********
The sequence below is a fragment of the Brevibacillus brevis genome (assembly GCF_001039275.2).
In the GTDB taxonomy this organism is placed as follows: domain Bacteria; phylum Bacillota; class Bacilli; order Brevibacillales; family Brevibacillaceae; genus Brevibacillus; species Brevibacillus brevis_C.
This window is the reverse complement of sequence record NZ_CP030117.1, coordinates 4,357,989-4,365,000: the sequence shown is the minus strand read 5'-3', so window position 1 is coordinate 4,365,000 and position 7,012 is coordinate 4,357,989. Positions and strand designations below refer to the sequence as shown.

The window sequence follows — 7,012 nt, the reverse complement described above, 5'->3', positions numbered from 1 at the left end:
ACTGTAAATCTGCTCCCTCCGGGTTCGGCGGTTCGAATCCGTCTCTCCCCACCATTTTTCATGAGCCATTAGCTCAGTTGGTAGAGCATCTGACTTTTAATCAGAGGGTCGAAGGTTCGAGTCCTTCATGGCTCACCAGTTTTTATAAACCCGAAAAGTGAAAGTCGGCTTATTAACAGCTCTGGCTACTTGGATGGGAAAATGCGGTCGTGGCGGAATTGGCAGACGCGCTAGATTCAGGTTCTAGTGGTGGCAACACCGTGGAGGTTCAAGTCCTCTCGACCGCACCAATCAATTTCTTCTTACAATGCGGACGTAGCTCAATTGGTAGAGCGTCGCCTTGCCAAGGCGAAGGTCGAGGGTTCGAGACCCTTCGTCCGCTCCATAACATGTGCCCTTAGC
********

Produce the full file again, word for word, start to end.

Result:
The sequence below is a fragment of the Brevibacillus brevis genome (assembly GCF_001039275.2).
In the GTDB taxonomy this organism is placed as follows: domain Bacteria; phylum Bacillota; class Bacilli; order Brevibacillales; family Brevibacillaceae; genus Brevibacillus; species Brevibacillus brevis_C.
This window is the reverse complement of sequence record NZ_CP030117.1, coordinates 4,357,989-4,365,000: the sequence shown is the minus strand read 5'-3', so window position 1 is coordinate 4,365,000 and position 7,012 is coordinate 4,357,989. Positions and strand designations below refer to the sequence as shown.

The window sequence follows — 7,012 nt, the reverse complement described above, 5'->3', positions numbered from 1 at the left end:
ACTGTAAATCTGCTCCCTCCGGGTTCGGCGGTTCGAATCCGTCTCTCCCCACCATTTTTCATGAGCCATTAGCTCAGTTGGTAGAGCATCTGACTTTTAATCAGAGGGTCGAAGGTTCGAGTCCTTCATGGCTCACCAGTTTTTATAAACCCGAAAAGTGAAAGTCGGCTTATTAACAGCTCTGGCTACTTGGATGGGAAAATGCGGTCGTGGCGGAATTGGCAGACGCGCTAGATTCAGGTTCTAGTGGTGGCAACACCGTGGAGGTTCAAGTCCTCTCGACCGCACCAATCAATTTCTTCTTACAATGCGGACGTAGCTCAATTGGTAGAGCGTCGCCTTGCCAAGGCGAAGGTCGAGGGTTCGAGACCCTTCGTCCGCTCCATAACATGTGCCCTTAGC